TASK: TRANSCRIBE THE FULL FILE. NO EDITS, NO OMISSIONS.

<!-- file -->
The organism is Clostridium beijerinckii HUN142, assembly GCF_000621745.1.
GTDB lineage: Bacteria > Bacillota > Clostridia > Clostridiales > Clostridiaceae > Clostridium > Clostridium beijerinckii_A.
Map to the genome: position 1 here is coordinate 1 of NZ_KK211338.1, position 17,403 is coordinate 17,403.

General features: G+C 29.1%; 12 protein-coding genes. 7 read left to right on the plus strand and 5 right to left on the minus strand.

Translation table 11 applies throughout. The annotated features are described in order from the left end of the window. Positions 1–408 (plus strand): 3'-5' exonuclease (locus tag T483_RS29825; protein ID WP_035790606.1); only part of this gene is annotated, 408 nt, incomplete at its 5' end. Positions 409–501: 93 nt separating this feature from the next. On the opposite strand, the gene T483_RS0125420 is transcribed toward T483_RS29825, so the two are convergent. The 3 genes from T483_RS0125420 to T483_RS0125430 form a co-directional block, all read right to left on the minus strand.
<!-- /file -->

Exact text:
The organism is Clostridium beijerinckii HUN142, assembly GCF_000621745.1.
GTDB lineage: Bacteria > Bacillota > Clostridia > Clostridiales > Clostridiaceae > Clostridium > Clostridium beijerinckii_A.
Map to the genome: position 1 here is coordinate 1 of NZ_KK211338.1, position 17,403 is coordinate 17,403.

General features: G+C 29.1%; 12 protein-coding genes. 7 read left to right on the plus strand and 5 right to left on the minus strand.

Translation table 11 applies throughout. The annotated features are described in order from the left end of the window. Positions 1–408 (plus strand): 3'-5' exonuclease (locus tag T483_RS29825; protein ID WP_035790606.1); only part of this gene is annotated, 408 nt, incomplete at its 5' end. Positions 409–501: 93 nt separating this feature from the next. On the opposite strand, the gene T483_RS0125420 is transcribed toward T483_RS29825, so the two are convergent. The 3 genes from T483_RS0125420 to T483_RS0125430 form a co-directional block, all read right to left on the minus strand.